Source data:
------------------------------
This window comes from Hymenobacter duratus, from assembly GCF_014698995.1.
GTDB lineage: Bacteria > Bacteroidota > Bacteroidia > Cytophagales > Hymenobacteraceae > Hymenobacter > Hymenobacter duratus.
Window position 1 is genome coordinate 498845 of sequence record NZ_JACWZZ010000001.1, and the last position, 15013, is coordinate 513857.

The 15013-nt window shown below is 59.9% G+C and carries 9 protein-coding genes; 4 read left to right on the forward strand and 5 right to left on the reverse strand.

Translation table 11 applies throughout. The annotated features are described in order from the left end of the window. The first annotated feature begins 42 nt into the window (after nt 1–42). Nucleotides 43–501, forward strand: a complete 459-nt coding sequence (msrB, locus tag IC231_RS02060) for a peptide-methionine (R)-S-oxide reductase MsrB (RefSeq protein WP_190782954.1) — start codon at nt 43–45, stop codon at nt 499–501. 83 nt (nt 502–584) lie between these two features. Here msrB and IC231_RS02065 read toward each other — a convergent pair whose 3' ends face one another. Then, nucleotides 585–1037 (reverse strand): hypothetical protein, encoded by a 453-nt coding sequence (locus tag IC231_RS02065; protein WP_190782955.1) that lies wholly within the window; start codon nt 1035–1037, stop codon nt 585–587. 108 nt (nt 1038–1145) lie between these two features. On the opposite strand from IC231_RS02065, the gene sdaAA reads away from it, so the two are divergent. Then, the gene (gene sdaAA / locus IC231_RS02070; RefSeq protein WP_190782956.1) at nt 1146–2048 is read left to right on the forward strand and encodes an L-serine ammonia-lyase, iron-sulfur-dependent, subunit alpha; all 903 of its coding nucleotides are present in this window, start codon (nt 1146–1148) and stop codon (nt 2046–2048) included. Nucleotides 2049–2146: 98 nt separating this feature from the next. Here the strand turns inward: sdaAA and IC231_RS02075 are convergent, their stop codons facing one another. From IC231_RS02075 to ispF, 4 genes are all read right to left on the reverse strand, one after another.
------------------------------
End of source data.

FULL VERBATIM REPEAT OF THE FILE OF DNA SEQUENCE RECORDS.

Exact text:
This window comes from Hymenobacter duratus, from assembly GCF_014698995.1.
GTDB lineage: Bacteria > Bacteroidota > Bacteroidia > Cytophagales > Hymenobacteraceae > Hymenobacter > Hymenobacter duratus.
Window position 1 is genome coordinate 498845 of sequence record NZ_JACWZZ010000001.1, and the last position, 15013, is coordinate 513857.

The 15013-nt window shown below is 59.9% G+C and carries 9 protein-coding genes; 4 read left to right on the forward strand and 5 right to left on the reverse strand.

Translation table 11 applies throughout. The annotated features are described in order from the left end of the window. The first annotated feature begins 42 nt into the window (after nt 1–42). Nucleotides 43–501, forward strand: a complete 459-nt coding sequence (msrB, locus tag IC231_RS02060) for a peptide-methionine (R)-S-oxide reductase MsrB (RefSeq protein WP_190782954.1) — start codon at nt 43–45, stop codon at nt 499–501. 83 nt (nt 502–584) lie between these two features. Here msrB and IC231_RS02065 read toward each other — a convergent pair whose 3' ends face one another. Then, nucleotides 585–1037 (reverse strand): hypothetical protein, encoded by a 453-nt coding sequence (locus tag IC231_RS02065; protein WP_190782955.1) that lies wholly within the window; start codon nt 1035–1037, stop codon nt 585–587. 108 nt (nt 1038–1145) lie between these two features. On the opposite strand from IC231_RS02065, the gene sdaAA reads away from it, so the two are divergent. Then, the gene (gene sdaAA / locus IC231_RS02070; RefSeq protein WP_190782956.1) at nt 1146–2048 is read left to right on the forward strand and encodes an L-serine ammonia-lyase, iron-sulfur-dependent, subunit alpha; all 903 of its coding nucleotides are present in this window, start codon (nt 1146–1148) and stop codon (nt 2046–2048) included. Nucleotides 2049–2146: 98 nt separating this feature from the next. Here the strand turns inward: sdaAA and IC231_RS02075 are convergent, their stop codons facing one another. From IC231_RS02075 to ispF, 4 genes are all read right to left on the reverse strand, one after another.